Re-connecting existing account on laptop to freshly installed server -> mass-deletion of files

After having forcefully worked without a Nextcloud server for the past few weeks (had to shut it down because my files were getting massively deleted all of the sudden), I finally got around to installing ProxMox on a spare machine, fire up an Ubuntu 18.04 LXC instance and install Nextcloud via the awesome installation script ( All fine.

Then I re-created my personal Nextcloud account on the server (without copying previous data) and re-connected the Nextcloud client on my laptop.
I was hoping the 25+ GB stored on my laptop would then be synced back to the server, but the process stopped after about 2 minutes, with a lot of strange errors showing in the Nextloud client:

“Conflict - Server version downloaded, local copy renamed and not uploaded.”
This message repeated dozens of times on many different files.

Since this is a freshly installed server without any of my files, how can there be server versions of those files?

Then I checked the Nextcloud folder on my laptop, which held 25+ GB of data before the sync.
Shockingly, the folder now just contains only 1.9 GB of data…
So just as I experienced with the previous server (running Nextcloud Pi), my files are being massively deleted by the Nextcloud client for some reason.

As I’m writing this, I’m figuring not the server, but the client could be the culprit, but how do I know? And how do I debug this?

Client info:

  • Ubuntu 18.04.3 64bit
  • Nextcloud client ‘2.6.4git.’

Server info:

  • ProxMox 6.1-7.
  • Ubuntu 18.04.3 64 bit installed in an LXC container
  • Nextcloud 18.0.3 installed from script as mentioned above.

Shut down the laptop and do not use the hard drive. There is various recovery software online - use one of them to recover the deleted data.

Likely the client started to sync with the new server. IIRC nextcloud works by syncing the server with the client. So if the data doesnt exist on the server it deletes it on the client.

That’s my understanding anyway.

Well fortunately, I made a copy of the local Nextcloud folder before starting the sync, so I have a backup :slight_smile:

But if what you’re saying is true, then this is new behavior. I’ve used Nextcloud for several years and I have never seen Nextcloud behave like this before. And how come about 1.9 GB of my data (which was also not present on the server) was in fact successfully synced?

I don’t know. I’ve had nextcloud delete data on my devices when it doesn’t exist on the server backend.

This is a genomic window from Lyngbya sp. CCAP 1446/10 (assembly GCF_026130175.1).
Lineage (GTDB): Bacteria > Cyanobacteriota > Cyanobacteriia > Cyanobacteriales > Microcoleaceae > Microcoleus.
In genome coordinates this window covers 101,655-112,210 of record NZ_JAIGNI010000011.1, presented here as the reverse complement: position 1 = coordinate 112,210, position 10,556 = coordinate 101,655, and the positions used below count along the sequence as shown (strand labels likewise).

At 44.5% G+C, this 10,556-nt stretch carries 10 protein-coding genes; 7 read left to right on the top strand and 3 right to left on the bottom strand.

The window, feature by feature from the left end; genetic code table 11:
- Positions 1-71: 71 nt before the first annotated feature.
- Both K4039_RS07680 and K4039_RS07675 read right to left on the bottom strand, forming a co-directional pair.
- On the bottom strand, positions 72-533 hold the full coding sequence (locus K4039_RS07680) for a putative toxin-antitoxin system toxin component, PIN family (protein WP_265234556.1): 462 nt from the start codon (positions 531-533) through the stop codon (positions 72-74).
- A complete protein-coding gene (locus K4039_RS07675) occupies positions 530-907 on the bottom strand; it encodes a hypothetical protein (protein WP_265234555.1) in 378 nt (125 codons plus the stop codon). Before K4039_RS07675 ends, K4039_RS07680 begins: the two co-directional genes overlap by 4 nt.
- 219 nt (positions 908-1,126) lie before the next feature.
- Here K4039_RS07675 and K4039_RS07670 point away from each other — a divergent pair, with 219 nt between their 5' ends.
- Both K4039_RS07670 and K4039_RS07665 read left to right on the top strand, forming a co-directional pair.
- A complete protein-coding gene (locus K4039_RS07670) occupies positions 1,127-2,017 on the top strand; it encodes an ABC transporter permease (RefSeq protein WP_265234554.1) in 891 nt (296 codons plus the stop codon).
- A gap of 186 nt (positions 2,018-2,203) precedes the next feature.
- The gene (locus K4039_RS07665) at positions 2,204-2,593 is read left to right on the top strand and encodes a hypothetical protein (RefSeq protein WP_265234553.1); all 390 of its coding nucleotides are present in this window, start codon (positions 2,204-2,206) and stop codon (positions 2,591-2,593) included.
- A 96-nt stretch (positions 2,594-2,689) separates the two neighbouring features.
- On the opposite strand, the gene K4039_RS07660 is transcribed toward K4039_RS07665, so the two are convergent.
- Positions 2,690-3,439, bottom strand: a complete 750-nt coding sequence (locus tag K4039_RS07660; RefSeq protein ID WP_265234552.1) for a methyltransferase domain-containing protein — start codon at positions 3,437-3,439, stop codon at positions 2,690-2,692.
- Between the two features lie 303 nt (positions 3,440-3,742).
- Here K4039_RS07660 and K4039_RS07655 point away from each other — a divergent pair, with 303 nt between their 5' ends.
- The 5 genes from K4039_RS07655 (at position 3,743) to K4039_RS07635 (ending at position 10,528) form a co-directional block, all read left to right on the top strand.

Theres a reason I don’t use the nextcloud client or any sync client for that matter. I simply don’t trust them to keep my data.

Nothing is in the logs that would indicate someone breached your server or laptop, right?

A system breach… Oh dear that would be terrible. Of course that’s something I cannot rule out, but I have no idea how to find out if it there has been a breach.

This is what I checked on the Nextcloud Pi server when I was trying to get to the bottom of the issue: NextcloudPi 'spontaneously' deleting files

If it wasn’t the server, but my laptop that was compromised, it happened many, many weeks back. How would I know? I haven’t noticed anything out of the ordinary, except the mentioned Nextcloud behavior.

In all honesty - I believe a bug, hardware failure or bad config are much more likely than a system breach, but I’m more than willing to be proven wrong.

What do the logs show?

I’d chalk it up to a security breach over software bug but nothing can be ruled out without logs.

Assuming you mean the logs on my laptop - they show a massive amount of things, I have no idea what to look for. Is there a recommended way to get any meaningful / important information out of all the ‘noise’? Tools I should use?

If the system was in fact breached, it happened before (or on) Februari 21, the day the issues started with the previous server.
And when I look at the files in /var/log/, ‘auth.log’ only goes back to March 10, and that’s auth.log.4.gz, the last auth.log file in there.
In fact, most logs don’t go back any further than March.

What I did notice, is that /var/log/apt/term.log.2.gz shows the Nextcloud client was updated (to 2.6.3) on February 22, after the issues started. The update before that seems to have been on December 27, 2019 (to version 2.6.2). So that kind of rules out a bug introduced with a new version. Unless the timestamps are a day off and this behavior was introduced with 2.6.3 :face_with_raised_eyebrow: